VIDEO: The Most Interesting Labeling Application in the World: Steel Rails

• It labels a product moving at more than 135 feet per minute. 

• It applies a label to wet metal – while its moving. 

• It’s over 18 years old and still working.

It’s the Most Interesting Labeling Application in the World: Steel Rails 

Yes, my friends, it’s true.  The customer needed to apply 3.5″ x 2″ (89mm x 51mm) labels to 66′ – 86′ (20.1m – 26.2m) steel rails used for railroad tracks.  This would seem like a simple task; however, there were challenges to overcome.  The rails were moving at rapid pace – 138′ per minute (42m/min) – that’s 2.33′ per second (0.71m/sec), my friends – and a new rail would be presented approximately every 12 seconds.  Four to six labels were to be applied to side of each rail.  To complicate matters further, the rails were cold and wet, very wet.  What was a steel manufacturer to do?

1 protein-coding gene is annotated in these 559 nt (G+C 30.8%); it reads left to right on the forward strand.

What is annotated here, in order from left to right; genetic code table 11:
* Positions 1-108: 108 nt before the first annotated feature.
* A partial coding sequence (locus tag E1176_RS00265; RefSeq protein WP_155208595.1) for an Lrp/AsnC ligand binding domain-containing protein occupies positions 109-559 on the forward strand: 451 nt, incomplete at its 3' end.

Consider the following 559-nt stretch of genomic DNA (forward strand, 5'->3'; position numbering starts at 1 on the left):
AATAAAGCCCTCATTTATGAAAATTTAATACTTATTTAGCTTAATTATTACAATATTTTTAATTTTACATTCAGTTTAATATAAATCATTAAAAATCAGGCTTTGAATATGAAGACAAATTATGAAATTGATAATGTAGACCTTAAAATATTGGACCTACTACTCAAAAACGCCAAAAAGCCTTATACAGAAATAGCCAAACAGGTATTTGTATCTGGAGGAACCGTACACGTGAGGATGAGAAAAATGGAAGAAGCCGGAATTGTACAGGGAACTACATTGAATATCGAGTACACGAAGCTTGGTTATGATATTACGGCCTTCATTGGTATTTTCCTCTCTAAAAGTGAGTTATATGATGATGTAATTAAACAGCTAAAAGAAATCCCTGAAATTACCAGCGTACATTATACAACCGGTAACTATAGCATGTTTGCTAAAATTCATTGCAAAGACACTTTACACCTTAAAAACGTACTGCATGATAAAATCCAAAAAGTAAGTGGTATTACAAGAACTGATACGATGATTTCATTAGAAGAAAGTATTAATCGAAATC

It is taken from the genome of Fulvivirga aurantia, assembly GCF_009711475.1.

Thankfully, FOX IV had the solution! The labeling station that was installed included FOX IV 8051 Standard label print and apply systems, environmental enclosures, high speed tamp-blow applicator pads, a liner encoder, and label stock with specialized adhesive.  The Datamax based 8051’s were mounted inside stainless steel environmental enclosures and outfitted with high speed tamp-blow applicator assemblies which enable the applicator head to come extremely close to the moving steel rail and blow the label onto it.  A linear encoder triggers the label application approximately every 14 feet.

One of the biggest challenges was to find a label that would adhere to the wet rails as they travelled by the printer-applicator at such a high rate of speed.  The label would need to have excellent initial tack and be able to stick through the water onto the steel while being able to be printed and peeled by the FOX IV print and apply unit.  Luckily, FOX IV was able to supply a synthetic label (after all, paper wouldn’t do very well with such a wet environment) with a specialized adhesive that has excellent print quality and the ability to be peeled from the liner by the printer-applicator.

This system was installed in 1999 and continues to work for the customer today.

Until the next installment, keep labeling, my friends.